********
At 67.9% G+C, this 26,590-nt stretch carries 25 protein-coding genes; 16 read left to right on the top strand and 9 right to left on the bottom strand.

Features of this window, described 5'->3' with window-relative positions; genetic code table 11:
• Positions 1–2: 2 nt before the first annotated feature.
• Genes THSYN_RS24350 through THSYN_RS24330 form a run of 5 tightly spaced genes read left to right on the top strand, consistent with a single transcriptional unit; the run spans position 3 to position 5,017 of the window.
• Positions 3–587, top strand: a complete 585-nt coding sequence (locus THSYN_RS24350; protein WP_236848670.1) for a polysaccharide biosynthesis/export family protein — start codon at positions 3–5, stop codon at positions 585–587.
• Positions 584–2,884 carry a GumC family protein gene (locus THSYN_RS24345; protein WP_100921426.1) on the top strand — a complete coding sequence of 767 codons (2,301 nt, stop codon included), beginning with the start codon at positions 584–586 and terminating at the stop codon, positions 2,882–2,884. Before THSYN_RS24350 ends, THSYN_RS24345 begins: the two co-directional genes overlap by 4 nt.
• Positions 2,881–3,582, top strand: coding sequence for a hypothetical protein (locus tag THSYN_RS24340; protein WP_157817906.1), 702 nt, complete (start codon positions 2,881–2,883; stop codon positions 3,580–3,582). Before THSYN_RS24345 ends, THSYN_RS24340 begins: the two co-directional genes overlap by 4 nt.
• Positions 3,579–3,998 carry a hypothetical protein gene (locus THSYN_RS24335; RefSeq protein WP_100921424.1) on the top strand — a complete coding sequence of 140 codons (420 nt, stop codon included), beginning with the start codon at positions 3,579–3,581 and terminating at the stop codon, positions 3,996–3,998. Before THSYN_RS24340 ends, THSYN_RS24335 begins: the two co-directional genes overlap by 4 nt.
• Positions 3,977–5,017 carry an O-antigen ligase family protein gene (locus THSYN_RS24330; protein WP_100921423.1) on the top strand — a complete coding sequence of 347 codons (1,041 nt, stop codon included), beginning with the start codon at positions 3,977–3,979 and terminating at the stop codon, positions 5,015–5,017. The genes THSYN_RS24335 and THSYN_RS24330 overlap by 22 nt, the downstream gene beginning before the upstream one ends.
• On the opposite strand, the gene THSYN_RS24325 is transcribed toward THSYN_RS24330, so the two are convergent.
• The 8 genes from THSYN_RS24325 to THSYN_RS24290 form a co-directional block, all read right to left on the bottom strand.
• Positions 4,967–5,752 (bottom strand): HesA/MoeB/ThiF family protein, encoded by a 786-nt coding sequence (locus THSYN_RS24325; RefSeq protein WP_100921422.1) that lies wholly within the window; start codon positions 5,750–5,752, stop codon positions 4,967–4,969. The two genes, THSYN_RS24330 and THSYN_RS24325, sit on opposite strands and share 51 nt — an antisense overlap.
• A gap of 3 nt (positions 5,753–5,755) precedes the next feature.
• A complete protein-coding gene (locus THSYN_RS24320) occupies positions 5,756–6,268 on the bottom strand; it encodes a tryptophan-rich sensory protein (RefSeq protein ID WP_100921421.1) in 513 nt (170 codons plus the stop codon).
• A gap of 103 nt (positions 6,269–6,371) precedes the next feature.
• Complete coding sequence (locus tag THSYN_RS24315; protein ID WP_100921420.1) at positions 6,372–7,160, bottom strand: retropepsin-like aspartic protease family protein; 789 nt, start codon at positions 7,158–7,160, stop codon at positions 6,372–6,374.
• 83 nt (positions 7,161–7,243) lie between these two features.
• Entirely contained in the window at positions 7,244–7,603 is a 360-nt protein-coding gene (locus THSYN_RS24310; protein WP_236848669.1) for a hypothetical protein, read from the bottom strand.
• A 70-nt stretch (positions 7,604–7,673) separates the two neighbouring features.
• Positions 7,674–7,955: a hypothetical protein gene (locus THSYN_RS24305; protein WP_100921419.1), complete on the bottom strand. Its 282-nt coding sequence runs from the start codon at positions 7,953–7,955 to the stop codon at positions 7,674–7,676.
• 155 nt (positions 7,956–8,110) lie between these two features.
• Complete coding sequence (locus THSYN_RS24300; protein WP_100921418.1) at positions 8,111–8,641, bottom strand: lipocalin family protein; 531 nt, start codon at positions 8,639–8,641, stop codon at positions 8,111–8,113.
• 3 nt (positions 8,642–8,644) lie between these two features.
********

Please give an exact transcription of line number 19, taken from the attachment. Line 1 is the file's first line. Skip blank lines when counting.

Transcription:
• A 70-nt stretch (positions 7,604–7,673) separates the two neighbouring features.